Global warming could have a major impact on Africa's southern sand dune systems, spreading desert-like conditions and destroying the livelihoods of hundreds of thousands of people before the end of the century, new research warns.
JOHANNESBURG, South Africa Global warming could have a major impact on Africa's southern sand dune systems, spreading desert-like conditions and destroying the livelihoods of hundreds of thousands of people before the end of the century, new research warns.
Large parts of interior southern Africa stretching from northern South Africa to Angola, Zambia and beyond are made up of stabilized sand dunes. They are at least partially covered in vegetation and support a growing population of herders and farmers.
But research presented in the June edition of Nature predicts widespread reactivation of these dunes as average rainfall declines, droughts increase and wind strengths pick up in the coming decades -- something last seen 14,000-16,000 years ago.
The research is published as British Prime Minister Tony Blair is trying to persuade leaders of the Group of Eight richest countries to recognize the science of climate change -- that carbon emissions are causing global warming with potentially devastating effects in some of the world's poorest countries.
The study conducted by British-based researchers David Thomas, Giles Wiggs and Melanie Knight considered a number of different climate and emissions scenarios.
"By the time you get to 2070, regardless of the model used, you get a landscape that is more desert-like than today," Thomas said in a telephone interview. "Life will potentially be very difficult."
The movement of dunes is driven by two key environmental factors: wind strength and the dunes' susceptibility to erosion, which in turn is influenced by the level of rain fall and vegetation cover.
Based on observed dune activity over 20 years of fieldwork in the Kalahari region, the team was able to simulate how three dune fields would respond to different climate scenarios and a range of possible emission levels, Thomas said.
There are widespread predictions that the coming decades will see increased drought and wind in this region, accompanied by an overall decline in rainfall, though punctuated with incidents of extreme rainfall in some areas.
But even if moisture levels increase, it will be balanced by heightened evaporation as temperatures get warmer, and the dune fields will progressively become exposed and start moving, Thomas argued.
The researchers predict this would happen first -- possibly as soon as 2039 -- in the southern, driest areas and spread progressively northward, reaching into northern Botswana, eastern Namibia and western Zimbabwe and western Zambia by 2069.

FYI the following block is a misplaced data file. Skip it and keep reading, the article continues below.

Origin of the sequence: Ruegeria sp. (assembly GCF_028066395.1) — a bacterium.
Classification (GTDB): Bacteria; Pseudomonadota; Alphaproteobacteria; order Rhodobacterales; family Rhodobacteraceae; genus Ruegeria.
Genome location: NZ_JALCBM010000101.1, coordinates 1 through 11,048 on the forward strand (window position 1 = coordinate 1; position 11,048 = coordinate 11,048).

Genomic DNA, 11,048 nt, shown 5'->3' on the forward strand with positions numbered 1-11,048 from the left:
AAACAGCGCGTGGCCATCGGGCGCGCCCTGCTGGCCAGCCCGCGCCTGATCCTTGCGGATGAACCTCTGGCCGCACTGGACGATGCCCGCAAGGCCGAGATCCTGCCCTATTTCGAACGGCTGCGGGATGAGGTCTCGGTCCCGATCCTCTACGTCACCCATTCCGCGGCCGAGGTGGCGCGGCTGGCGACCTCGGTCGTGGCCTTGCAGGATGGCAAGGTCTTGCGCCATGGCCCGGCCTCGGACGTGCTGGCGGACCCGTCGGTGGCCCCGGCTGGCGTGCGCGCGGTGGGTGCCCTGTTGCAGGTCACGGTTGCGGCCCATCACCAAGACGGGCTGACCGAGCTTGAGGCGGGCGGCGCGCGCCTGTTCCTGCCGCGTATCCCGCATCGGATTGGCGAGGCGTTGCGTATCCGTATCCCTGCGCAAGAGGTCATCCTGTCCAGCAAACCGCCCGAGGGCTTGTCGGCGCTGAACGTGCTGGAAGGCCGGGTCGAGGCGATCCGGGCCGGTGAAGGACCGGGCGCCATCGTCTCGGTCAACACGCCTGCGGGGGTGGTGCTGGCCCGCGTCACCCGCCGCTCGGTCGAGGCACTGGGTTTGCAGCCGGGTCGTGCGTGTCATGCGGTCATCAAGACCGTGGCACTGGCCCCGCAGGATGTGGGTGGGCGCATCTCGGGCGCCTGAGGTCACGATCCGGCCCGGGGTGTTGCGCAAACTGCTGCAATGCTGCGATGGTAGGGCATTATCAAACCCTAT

The southern dune field has only partial vegetation cover and has already experienced temporary local reactivation during recent droughts. But what the research suggests is different, Thomas said.
"It is region-wide expansion of dune activity, with a long lasting drying and enhanced sand transport in windy months. As the land dries out, so plants die ... and then the wind, if there is enough energy, can pick the sand up and the dunes start to mobilize," he said.
The effect is likely to be most dramatic in the eastern and northern fields.
"These are areas where dunes are currently wooded in many places, so we'll potentially see major environmental changes that will see currently vegetated but sandy landscapes revert to active blowing sand seas," Thomas said.
This study, like others before it, highlights the potential for dramatic change in the African landscape, said Martin Todd of the Department of Geography University College London.
But while there is broad agreement that temperatures will rise in Africa, he cautioned there remains significant uncertainty about the outcome on particular processes such as vegetation cover and dune movements.
"There is a lot of uncertainty about how well our models can simulate things like precipitation and wind speed, on which this particular model depends," Todd said by telephone.
Thomas and Wiggs are geomorphologists based at the Oxford University Center for the Environment. Knight is a dune activity modeler at the University of Salford's Department of Earth and Life Sciences in Manchester.
Source: Associated Press